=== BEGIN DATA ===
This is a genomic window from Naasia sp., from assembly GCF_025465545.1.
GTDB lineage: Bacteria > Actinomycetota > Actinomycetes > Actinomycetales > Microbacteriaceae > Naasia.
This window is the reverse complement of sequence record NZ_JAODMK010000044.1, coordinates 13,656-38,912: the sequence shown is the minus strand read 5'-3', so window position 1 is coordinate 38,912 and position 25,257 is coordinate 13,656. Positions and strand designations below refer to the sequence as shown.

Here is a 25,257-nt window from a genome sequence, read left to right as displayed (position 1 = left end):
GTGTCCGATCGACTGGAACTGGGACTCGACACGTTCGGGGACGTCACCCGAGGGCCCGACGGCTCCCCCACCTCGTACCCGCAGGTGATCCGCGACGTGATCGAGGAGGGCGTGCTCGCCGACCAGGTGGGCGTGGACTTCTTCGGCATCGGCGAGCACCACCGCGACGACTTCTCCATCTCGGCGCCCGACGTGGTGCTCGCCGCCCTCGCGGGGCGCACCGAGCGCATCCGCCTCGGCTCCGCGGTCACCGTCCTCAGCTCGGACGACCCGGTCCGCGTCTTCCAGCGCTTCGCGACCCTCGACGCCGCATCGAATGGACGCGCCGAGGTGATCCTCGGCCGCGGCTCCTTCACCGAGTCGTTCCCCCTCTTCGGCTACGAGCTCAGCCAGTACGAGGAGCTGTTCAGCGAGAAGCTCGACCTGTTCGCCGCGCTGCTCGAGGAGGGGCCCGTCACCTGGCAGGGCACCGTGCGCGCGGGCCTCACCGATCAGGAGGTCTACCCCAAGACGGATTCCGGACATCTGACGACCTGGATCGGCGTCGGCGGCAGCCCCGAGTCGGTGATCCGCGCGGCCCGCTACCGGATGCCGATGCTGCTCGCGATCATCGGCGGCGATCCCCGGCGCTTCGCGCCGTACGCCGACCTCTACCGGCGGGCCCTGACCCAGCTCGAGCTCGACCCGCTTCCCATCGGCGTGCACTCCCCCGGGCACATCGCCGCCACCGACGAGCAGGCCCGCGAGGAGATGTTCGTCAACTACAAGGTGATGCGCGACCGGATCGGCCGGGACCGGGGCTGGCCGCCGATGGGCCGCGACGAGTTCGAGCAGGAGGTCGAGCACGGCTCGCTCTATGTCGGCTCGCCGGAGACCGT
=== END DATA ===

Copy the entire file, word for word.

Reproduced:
This is a genomic window from Naasia sp., from assembly GCF_025465545.1.
GTDB lineage: Bacteria > Actinomycetota > Actinomycetes > Actinomycetales > Microbacteriaceae > Naasia.
This window is the reverse complement of sequence record NZ_JAODMK010000044.1, coordinates 13,656-38,912: the sequence shown is the minus strand read 5'-3', so window position 1 is coordinate 38,912 and position 25,257 is coordinate 13,656. Positions and strand designations below refer to the sequence as shown.

Here is a 25,257-nt window from a genome sequence, read left to right as displayed (position 1 = left end):
GTGTCCGATCGACTGGAACTGGGACTCGACACGTTCGGGGACGTCACCCGAGGGCCCGACGGCTCCCCCACCTCGTACCCGCAGGTGATCCGCGACGTGATCGAGGAGGGCGTGCTCGCCGACCAGGTGGGCGTGGACTTCTTCGGCATCGGCGAGCACCACCGCGACGACTTCTCCATCTCGGCGCCCGACGTGGTGCTCGCCGCCCTCGCGGGGCGCACCGAGCGCATCCGCCTCGGCTCCGCGGTCACCGTCCTCAGCTCGGACGACCCGGTCCGCGTCTTCCAGCGCTTCGCGACCCTCGACGCCGCATCGAATGGACGCGCCGAGGTGATCCTCGGCCGCGGCTCCTTCACCGAGTCGTTCCCCCTCTTCGGCTACGAGCTCAGCCAGTACGAGGAGCTGTTCAGCGAGAAGCTCGACCTGTTCGCCGCGCTGCTCGAGGAGGGGCCCGTCACCTGGCAGGGCACCGTGCGCGCGGGCCTCACCGATCAGGAGGTCTACCCCAAGACGGATTCCGGACATCTGACGACCTGGATCGGCGTCGGCGGCAGCCCCGAGTCGGTGATCCGCGCGGCCCGCTACCGGATGCCGATGCTGCTCGCGATCATCGGCGGCGATCCCCGGCGCTTCGCGCCGTACGCCGACCTCTACCGGCGGGCCCTGACCCAGCTCGAGCTCGACCCGCTTCCCATCGGCGTGCACTCCCCCGGGCACATCGCCGCCACCGACGAGCAGGCCCGCGAGGAGATGTTCGTCAACTACAAGGTGATGCGCGACCGGATCGGCCGGGACCGGGGCTGGCCGCCGATGGGCCGCGACGAGTTCGAGCAGGAGGTCGAGCACGGCTCGCTCTATGTCGGCTCGCCGGAGACCGT